Source: Participation

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162. PHIL ERICSON (aka PHIL THE MUSIC QUILL) AND FRIENDS at RFC. Tuesday 28th March 2017. A review by Gemma Boyd.

Phil the Music Quill

Phil Ericson’s Feature Night at Romford Folk Club, The Sun pub, Romford, East London – 28 March 2017

From left to right: Nora Kelson, Phil Ericson, Jackie Gregory and Jo Gregory. Photograph by Charlie Martin.

Better known by some as Phil the Music Quill, singer-songwriter, guitarist and music journalist Phil Ericson’s feature night marked the last performance after 24 years at The Sun pub for Romford Folk Club members before their migration to a new venue; The White Horse pub in Chadwell Health.

Club regulars were out in force to support Phil, whose two sets featured a well-assorted choice of original songs penned by both Phil and others of his songwriter friends, much-loved classics such as ‘Wonderful Tonight’ by Eric Clapton, and a world premier! Especially warming was how Phil invited an array of his artist mates up on stage to join him, then served bread pudding to all with…

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160. MIKANORA at RFC, “The White Horse” PH, Chadwell Heath. Tuesday, 11th April, 2017.

Phil the Music Quill

(Photo: G.Walker)

I have known the duet Mikanora (that is MickTurner and Nora Kelson) for some time, as they are regular performers at (and involved with the running of) Romford Folk Club – now resident at The White Horse PH, Chadwell Heath. (For a description of the venue, but not the club, see my review #78). As is usual with RFC, regulars are often asked to perform an occasional Feature Night, and tonight was the turn of this popular duet.

The featured artists played a two-part set preceded by various Open Floor spots. Best of those this week I thought were The Rom Shanty Crew (now expanded to a six-piece vocal group) with their ‘Last Of The Great Whales’; and Gemma Boyd‘s newly written violin piece ‘The Boatman’s Mumbles’. I played a song by my friend, song-writer Tony Partis called ‘Riding Thumb’ with Rod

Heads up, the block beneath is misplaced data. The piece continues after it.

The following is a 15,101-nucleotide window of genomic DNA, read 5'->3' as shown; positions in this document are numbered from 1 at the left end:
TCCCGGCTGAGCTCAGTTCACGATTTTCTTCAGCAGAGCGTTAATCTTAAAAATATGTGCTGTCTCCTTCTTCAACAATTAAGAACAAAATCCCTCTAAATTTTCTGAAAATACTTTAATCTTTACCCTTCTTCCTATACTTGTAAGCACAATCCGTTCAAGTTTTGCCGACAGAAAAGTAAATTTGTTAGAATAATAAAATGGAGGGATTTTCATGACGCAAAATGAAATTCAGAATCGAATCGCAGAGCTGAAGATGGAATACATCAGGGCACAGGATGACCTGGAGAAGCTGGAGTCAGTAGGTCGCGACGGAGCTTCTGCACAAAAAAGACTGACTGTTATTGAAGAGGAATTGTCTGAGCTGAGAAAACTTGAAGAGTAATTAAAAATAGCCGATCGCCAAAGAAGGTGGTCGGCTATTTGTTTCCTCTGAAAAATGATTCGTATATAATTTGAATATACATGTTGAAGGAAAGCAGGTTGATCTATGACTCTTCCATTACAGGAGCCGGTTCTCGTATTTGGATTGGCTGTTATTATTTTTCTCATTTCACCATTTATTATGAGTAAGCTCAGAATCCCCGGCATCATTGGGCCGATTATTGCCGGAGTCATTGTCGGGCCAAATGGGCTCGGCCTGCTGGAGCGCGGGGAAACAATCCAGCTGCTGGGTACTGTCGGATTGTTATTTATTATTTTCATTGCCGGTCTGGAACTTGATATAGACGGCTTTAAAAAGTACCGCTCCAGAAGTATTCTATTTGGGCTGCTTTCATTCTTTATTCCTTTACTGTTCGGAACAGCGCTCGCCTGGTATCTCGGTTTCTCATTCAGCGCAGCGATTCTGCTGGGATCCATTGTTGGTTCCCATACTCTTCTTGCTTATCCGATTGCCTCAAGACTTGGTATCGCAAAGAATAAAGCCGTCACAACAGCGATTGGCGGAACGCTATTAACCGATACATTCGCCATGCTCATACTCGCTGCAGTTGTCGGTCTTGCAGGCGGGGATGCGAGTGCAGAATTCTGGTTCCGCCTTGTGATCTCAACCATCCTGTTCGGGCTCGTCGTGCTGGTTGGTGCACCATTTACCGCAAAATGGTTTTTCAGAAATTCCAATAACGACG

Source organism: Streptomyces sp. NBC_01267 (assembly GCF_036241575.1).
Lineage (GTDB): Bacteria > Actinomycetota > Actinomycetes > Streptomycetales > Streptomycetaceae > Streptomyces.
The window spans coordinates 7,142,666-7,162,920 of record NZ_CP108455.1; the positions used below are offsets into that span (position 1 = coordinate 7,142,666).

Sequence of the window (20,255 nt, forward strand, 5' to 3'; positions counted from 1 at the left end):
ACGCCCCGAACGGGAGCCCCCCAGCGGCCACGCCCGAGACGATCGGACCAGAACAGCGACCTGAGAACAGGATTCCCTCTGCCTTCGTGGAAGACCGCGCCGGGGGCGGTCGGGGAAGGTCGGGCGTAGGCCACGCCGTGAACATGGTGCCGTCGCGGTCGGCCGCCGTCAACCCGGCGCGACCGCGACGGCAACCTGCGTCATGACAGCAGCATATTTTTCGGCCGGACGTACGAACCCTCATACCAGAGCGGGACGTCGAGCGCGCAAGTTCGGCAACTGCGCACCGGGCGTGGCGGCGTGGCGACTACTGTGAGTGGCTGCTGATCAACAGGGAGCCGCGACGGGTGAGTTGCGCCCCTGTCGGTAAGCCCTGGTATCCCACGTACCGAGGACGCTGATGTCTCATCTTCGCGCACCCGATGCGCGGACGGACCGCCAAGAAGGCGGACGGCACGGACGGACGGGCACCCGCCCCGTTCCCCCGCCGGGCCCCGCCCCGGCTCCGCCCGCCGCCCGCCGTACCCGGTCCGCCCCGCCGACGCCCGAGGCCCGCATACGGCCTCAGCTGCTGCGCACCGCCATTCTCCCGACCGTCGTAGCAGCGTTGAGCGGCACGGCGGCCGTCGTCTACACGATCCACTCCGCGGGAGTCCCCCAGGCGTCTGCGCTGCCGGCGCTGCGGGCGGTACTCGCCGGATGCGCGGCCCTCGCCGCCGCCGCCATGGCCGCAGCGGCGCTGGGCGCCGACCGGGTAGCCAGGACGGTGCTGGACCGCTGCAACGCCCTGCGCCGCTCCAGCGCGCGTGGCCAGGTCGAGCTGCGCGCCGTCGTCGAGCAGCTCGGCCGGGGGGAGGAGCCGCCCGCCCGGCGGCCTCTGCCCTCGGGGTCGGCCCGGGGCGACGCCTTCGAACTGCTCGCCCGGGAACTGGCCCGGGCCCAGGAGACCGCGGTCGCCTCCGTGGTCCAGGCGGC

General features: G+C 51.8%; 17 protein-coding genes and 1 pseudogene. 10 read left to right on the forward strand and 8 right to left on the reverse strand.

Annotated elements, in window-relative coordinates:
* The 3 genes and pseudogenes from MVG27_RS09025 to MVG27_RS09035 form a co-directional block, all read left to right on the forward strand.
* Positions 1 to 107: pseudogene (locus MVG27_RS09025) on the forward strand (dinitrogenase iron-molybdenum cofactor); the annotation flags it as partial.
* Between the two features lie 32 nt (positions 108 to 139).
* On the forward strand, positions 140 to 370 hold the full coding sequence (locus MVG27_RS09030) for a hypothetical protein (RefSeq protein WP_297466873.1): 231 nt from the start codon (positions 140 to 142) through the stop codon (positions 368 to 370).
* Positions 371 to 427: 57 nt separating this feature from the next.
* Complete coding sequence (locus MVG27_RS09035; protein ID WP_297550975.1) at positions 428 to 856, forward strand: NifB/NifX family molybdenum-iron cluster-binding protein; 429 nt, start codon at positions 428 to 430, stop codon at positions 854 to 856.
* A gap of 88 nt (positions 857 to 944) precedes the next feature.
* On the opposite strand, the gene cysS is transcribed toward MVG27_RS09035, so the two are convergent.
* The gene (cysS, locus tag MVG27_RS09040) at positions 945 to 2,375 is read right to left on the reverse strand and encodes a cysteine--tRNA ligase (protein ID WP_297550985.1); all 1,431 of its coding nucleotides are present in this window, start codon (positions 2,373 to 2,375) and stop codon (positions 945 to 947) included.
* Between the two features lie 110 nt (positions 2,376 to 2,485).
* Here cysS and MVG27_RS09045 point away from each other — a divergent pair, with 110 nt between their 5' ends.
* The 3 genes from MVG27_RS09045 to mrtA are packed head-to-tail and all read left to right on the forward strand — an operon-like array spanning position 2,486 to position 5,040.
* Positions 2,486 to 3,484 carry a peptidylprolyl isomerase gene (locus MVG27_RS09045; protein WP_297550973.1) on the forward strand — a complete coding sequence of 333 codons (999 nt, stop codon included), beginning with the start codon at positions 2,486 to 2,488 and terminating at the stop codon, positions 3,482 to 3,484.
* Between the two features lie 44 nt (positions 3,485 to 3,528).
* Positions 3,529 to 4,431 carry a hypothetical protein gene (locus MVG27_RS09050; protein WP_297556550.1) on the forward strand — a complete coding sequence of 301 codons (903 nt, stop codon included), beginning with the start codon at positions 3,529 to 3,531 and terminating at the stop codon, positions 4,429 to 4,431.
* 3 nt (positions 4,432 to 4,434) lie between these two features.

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Vertigo – 20th May 2016

The view across Paris from my busking spot just below the Sacré-Cœur. Steps leading up to the Sacré-Cœur, Paris – 20th May 2016 I found a wide, flat recess to the side of these steps, plaster…

Source: Vertigo – 20th May 2016

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Vertigo – 20th May 2016

2016-05-20 16.28.00

The view across Paris from my busking spot just below the Sacré-Cœur.

Steps leading up to the Sacré-Cœur, Paris – 20th May 2016

I found a wide, flat recess to the side of these steps, plastered myself in sun cream, and began folk fiddling.

Tourists were lined up along a set of railings above me, photographing the breathtaking panorama of the City of Light, then a slither of an Asian man mysteriously appeared from a gap leading into some foliage directly behind me. He came and went twice more, reminding me of a mouse scurrying for food. I swooned with virtigo each time he narrowly missed knocking me flying.

The stench of dog shit assailed my senses and a sweaty, bearded man commented as he descended the steps that I’d got a good view; a 20-something female took my photo with her phone attached to a comically long selfie stick and made a donation, then what on the surface looked like a mother and her little daughter handed me two euros (which paid for the mint-infused couscous I’d just had for dinner).

A blonde kid craned her neck to see what I had in my case, and police in navy Gendarmerie forage caps filed past without saying a word. Eventually I was forced to give way to a mega-amplified guitarist whose talentless racket reverberated around the whole of Montmartre – but not before a toddler who was sliding on his bum towards me down a slope nearly demolished my violin. His Australian father told him off for ruining his “pants.”

To read more of my ‘busking blog’ posts, please visit:


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Meeting with Nabil in Montmartre – 20th May 2016

Link to my latest busking blog.

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jim harrison remembered

The Friday Influence

David – Jim Harrison

He is young.  The father is dead.
Outside, a cold November night,
the mourner’s cars are parked upon the lawn;
beneath the porch light three
brothers talk to three sons
and shiver without knowing it.
His mind’s all black thickets
and blood; he knows
flesh slips quietly off the bone,
he knows no last looks,
that among the profusion of flowers
the lid is closed to hide
what no one could bear –
that metal rends the flesh,
he knows beneath the white pointed
creatures, stars,
that in the distant talk of brothers,
the father is dead.

jim harrison

The unanswered question is why a poet transforms experience, not so much to make it understandable, but to make it yield its aesthetic possibilities
— Jim Harrison

This is one of the quotes I carry with me from notebook to notebook as a reminder of why I write and…

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